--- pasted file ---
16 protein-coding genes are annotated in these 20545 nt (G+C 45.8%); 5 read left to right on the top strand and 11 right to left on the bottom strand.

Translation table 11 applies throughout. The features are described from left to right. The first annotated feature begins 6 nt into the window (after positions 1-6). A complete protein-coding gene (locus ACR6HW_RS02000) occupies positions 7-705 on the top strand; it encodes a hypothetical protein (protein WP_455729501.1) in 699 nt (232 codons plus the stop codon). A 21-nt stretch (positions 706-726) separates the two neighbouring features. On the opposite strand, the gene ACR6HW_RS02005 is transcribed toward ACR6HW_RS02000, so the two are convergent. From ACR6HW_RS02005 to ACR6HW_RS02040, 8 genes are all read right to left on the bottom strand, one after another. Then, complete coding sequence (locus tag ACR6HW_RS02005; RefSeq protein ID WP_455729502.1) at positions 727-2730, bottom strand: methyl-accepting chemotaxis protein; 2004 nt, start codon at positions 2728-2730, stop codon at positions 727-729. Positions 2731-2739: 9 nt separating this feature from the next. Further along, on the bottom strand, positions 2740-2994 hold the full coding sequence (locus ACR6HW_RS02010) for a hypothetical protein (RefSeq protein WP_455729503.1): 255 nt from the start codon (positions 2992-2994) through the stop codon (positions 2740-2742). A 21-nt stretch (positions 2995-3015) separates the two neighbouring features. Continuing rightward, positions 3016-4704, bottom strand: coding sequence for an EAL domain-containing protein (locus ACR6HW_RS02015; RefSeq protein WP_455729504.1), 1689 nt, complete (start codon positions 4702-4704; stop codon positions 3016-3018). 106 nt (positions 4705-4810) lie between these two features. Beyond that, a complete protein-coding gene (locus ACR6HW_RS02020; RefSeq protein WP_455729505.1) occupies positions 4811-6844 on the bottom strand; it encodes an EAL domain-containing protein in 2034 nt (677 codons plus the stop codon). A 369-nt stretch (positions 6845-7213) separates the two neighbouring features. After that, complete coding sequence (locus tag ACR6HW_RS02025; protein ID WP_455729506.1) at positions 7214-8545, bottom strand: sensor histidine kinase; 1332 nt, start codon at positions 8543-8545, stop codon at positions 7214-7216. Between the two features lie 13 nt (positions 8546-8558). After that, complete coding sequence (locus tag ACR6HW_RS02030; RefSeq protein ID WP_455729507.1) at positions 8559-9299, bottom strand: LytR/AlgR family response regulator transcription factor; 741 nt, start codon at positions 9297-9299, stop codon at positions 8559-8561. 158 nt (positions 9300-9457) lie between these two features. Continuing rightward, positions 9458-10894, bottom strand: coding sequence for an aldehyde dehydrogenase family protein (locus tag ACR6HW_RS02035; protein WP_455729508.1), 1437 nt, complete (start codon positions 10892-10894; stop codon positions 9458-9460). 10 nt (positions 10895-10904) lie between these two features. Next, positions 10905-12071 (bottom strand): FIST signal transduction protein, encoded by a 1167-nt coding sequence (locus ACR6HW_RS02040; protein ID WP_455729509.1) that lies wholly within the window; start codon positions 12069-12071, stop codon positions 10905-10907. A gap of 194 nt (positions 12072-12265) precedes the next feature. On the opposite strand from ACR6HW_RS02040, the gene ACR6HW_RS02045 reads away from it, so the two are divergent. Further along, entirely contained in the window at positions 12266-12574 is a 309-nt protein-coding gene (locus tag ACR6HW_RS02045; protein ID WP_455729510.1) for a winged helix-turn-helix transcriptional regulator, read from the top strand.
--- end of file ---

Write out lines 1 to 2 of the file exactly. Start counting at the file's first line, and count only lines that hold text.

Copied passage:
16 protein-coding genes are annotated in these 20545 nt (G+C 45.8%); 5 read left to right on the top strand and 11 right to left on the bottom strand.

Translation table 11 applies throughout. The features are described from left to right. The first annotated feature begins 6 nt into the window (after positions 1-6). A complete protein-coding gene (locus ACR6HW_RS02000) occupies positions 7-705 on the top strand; it encodes a hypothetical protein (protein WP_455729501.1) in 699 nt (232 codons plus the stop codon). A 21-nt stretch (positions 706-726) separates the two neighbouring features. On the opposite strand, the gene ACR6HW_RS02005 is transcribed toward ACR6HW_RS02000, so the two are convergent. From ACR6HW_RS02005 to ACR6HW_RS02040, 8 genes are all read right to left on the bottom strand, one after another. Then, complete coding sequence (locus tag ACR6HW_RS02005; RefSeq protein ID WP_455729502.1) at positions 727-2730, bottom strand: methyl-accepting chemotaxis protein; 2004 nt, start codon at positions 2728-2730, stop codon at positions 727-729. Positions 2731-2739: 9 nt separating this feature from the next. Further along, on the bottom strand, positions 2740-2994 hold the full coding sequence (locus ACR6HW_RS02010) for a hypothetical protein (RefSeq protein WP_455729503.1): 255 nt from the start codon (positions 2992-2994) through the stop codon (positions 2740-2742). A 21-nt stretch (positions 2995-3015) separates the two neighbouring features. Continuing rightward, positions 3016-4704, bottom strand: coding sequence for an EAL domain-containing protein (locus ACR6HW_RS02015; RefSeq protein WP_455729504.1), 1689 nt, complete (start codon positions 4702-4704; stop codon positions 3016-3018). 106 nt (positions 4705-4810) lie between these two features. Beyond that, a complete protein-coding gene (locus ACR6HW_RS02020; RefSeq protein WP_455729505.1) occupies positions 4811-6844 on the bottom strand; it encodes an EAL domain-containing protein in 2034 nt (677 codons plus the stop codon). A 369-nt stretch (positions 6845-7213) separates the two neighbouring features. After that, complete coding sequence (locus tag ACR6HW_RS02025; protein ID WP_455729506.1) at positions 7214-8545, bottom strand: sensor histidine kinase; 1332 nt, start codon at positions 8543-8545, stop codon at positions 7214-7216. Between the two features lie 13 nt (positions 8546-8558). After that, complete coding sequence (locus tag ACR6HW_RS02030; RefSeq protein ID WP_455729507.1) at positions 8559-9299, bottom strand: LytR/AlgR family response regulator transcription factor; 741 nt, start codon at positions 9297-9299, stop codon at positions 8559-8561. 158 nt (positions 9300-9457) lie between these two features. Continuing rightward, positions 9458-10894, bottom strand: coding sequence for an aldehyde dehydrogenase family protein (locus tag ACR6HW_RS02035; protein WP_455729508.1), 1437 nt, complete (start codon positions 10892-10894; stop codon positions 9458-9460). 10 nt (positions 10895-10904) lie between these two features. Next, positions 10905-12071 (bottom strand): FIST signal transduction protein, encoded by a 1167-nt coding sequence (locus ACR6HW_RS02040; protein ID WP_455729509.1) that lies wholly within the window; start codon positions 12069-12071, stop codon positions 10905-10907. A gap of 194 nt (positions 12072-12265) precedes the next feature. On the opposite strand from ACR6HW_RS02040, the gene ACR6HW_RS02045 reads away from it, so the two are divergent. Further along, entirely contained in the window at positions 12266-12574 is a 309-nt protein-coding gene (locus tag ACR6HW_RS02045; protein ID WP_455729510.1) for a winged helix-turn-helix transcriptional regulator, read from the top strand.